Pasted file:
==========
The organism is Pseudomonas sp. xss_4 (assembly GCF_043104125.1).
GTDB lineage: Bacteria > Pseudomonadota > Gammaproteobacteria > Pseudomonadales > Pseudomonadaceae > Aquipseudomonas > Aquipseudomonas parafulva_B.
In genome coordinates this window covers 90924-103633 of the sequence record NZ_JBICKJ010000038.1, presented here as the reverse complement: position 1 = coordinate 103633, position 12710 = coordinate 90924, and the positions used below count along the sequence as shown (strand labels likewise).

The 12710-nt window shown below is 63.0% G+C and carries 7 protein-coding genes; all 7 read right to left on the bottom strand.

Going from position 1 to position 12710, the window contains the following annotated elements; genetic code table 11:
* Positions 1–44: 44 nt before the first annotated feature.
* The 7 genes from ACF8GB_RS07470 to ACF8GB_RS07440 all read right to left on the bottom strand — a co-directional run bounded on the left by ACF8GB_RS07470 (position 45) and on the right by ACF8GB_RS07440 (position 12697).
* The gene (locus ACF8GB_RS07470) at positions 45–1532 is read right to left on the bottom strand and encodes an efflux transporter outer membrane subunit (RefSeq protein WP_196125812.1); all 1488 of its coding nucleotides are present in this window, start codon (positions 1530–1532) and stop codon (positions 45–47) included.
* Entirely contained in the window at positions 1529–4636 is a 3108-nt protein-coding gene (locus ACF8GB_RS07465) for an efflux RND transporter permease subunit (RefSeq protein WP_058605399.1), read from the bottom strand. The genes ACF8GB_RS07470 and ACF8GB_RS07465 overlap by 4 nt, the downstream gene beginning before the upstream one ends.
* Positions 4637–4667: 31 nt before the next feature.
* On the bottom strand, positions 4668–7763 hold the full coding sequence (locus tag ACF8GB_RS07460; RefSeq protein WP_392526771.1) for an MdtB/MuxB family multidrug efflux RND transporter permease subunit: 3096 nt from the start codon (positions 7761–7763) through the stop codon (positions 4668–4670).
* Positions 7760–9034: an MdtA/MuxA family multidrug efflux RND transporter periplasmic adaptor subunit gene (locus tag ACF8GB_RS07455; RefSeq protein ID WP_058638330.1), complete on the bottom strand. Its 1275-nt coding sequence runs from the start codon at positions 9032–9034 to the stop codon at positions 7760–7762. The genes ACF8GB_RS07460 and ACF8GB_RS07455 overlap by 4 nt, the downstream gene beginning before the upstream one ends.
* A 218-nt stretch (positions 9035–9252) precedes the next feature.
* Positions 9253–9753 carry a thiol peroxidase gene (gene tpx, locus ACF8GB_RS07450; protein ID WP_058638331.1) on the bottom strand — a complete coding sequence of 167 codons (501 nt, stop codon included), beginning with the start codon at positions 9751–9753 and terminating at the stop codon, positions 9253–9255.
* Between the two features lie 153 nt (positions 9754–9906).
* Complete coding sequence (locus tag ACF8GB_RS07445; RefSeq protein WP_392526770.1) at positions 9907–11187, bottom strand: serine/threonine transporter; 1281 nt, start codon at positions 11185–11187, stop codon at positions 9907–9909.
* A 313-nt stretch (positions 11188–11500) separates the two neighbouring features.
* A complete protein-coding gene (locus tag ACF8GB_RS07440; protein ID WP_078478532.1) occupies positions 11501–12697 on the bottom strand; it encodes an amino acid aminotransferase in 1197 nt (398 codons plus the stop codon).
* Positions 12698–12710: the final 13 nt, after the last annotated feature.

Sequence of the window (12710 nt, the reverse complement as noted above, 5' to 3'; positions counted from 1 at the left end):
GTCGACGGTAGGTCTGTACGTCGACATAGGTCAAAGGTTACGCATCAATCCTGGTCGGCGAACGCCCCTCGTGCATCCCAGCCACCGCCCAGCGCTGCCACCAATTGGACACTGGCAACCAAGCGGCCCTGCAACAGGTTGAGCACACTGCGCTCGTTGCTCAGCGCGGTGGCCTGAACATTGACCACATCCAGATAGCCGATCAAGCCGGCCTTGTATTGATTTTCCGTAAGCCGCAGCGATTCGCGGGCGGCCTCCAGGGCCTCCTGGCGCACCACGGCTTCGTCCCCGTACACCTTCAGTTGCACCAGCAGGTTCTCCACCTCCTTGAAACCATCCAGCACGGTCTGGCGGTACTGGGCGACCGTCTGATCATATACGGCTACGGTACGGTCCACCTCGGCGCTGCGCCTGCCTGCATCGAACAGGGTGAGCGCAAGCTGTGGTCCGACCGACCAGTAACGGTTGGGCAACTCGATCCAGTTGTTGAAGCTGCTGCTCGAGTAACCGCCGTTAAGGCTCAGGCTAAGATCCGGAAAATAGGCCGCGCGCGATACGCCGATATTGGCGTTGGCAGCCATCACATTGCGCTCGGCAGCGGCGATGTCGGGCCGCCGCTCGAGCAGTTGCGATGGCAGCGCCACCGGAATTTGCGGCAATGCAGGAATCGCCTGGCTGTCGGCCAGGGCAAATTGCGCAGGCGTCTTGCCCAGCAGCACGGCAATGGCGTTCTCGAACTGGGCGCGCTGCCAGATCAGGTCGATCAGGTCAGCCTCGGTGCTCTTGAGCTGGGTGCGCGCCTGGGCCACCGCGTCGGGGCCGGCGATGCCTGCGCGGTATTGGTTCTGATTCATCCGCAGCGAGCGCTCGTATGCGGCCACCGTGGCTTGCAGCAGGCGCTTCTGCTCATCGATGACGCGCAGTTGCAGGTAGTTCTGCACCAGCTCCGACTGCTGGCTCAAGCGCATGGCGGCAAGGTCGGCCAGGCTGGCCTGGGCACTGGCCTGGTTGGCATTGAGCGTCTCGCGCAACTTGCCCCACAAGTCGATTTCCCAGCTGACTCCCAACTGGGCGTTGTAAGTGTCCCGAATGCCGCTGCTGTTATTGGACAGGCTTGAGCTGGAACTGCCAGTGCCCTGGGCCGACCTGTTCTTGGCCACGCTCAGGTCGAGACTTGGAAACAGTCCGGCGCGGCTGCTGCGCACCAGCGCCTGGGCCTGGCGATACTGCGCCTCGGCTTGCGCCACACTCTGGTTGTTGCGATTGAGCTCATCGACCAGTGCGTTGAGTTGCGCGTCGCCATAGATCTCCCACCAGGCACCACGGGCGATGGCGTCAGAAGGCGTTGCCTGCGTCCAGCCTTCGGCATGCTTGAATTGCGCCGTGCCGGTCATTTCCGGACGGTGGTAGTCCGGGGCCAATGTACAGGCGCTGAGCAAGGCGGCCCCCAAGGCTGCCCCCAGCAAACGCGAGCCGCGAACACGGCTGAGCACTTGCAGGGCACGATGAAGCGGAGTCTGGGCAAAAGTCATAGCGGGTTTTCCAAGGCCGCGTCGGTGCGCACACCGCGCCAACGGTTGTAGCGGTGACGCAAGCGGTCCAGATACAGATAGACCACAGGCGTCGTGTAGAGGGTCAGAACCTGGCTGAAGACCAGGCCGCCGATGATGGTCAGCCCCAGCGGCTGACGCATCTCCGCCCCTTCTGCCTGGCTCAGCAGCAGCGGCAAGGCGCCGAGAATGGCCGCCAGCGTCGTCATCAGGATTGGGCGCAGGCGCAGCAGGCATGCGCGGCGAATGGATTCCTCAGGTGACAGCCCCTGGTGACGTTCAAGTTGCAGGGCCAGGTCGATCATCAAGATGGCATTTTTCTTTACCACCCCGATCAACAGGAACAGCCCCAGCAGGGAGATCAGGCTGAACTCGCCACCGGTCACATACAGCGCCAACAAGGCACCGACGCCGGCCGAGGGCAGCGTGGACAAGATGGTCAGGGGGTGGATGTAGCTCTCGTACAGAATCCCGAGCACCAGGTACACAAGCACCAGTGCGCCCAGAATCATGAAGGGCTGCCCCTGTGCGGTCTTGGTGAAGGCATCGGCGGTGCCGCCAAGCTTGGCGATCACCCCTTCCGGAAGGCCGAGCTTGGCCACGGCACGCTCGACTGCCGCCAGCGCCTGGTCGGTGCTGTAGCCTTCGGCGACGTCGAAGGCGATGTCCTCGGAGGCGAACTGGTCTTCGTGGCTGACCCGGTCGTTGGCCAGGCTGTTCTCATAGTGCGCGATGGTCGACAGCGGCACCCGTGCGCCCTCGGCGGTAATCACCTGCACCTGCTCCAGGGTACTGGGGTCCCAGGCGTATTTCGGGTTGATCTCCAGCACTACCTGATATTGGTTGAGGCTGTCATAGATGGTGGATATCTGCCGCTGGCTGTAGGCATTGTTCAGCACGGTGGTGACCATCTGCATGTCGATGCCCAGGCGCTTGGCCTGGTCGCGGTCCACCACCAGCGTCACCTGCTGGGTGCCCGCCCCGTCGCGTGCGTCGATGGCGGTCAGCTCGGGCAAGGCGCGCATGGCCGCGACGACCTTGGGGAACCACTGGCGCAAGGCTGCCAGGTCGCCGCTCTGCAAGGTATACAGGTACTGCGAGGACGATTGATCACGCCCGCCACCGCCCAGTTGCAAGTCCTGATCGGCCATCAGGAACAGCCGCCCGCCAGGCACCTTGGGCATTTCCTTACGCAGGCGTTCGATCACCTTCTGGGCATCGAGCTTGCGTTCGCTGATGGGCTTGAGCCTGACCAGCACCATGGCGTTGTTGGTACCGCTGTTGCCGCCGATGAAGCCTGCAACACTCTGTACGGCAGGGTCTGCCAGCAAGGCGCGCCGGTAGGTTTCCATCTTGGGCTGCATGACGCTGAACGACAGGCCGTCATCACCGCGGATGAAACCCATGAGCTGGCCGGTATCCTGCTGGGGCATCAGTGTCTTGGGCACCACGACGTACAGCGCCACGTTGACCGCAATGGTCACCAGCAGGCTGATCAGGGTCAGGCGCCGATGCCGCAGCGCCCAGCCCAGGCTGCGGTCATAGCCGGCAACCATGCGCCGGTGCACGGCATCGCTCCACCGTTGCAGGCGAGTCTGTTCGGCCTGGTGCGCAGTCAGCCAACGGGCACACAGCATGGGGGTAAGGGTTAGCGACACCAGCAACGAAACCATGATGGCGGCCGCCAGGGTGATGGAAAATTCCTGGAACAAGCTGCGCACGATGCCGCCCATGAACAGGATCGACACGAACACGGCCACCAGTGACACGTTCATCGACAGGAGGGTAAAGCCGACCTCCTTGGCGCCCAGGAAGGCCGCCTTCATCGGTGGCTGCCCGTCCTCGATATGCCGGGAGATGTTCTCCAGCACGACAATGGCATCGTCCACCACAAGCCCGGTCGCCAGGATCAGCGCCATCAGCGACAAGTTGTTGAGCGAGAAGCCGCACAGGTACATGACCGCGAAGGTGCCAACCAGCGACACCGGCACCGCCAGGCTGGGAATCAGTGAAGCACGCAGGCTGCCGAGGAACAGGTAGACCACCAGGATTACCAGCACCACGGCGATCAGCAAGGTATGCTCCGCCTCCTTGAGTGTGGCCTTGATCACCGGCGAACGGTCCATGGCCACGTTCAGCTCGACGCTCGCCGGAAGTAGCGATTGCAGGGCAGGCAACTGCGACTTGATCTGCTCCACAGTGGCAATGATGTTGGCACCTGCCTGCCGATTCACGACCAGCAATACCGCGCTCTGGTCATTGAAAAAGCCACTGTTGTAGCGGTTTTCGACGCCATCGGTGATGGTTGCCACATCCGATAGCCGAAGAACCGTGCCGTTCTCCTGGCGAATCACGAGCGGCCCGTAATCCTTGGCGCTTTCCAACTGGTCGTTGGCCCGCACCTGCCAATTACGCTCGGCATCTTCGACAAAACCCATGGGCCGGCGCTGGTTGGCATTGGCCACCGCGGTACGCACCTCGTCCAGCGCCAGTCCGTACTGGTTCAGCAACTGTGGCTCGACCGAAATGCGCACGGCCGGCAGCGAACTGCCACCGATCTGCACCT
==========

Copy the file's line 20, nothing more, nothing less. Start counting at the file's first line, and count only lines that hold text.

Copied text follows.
Sequence of the window (12710 nt, the reverse complement as noted above, 5' to 3'; positions counted from 1 at the left end):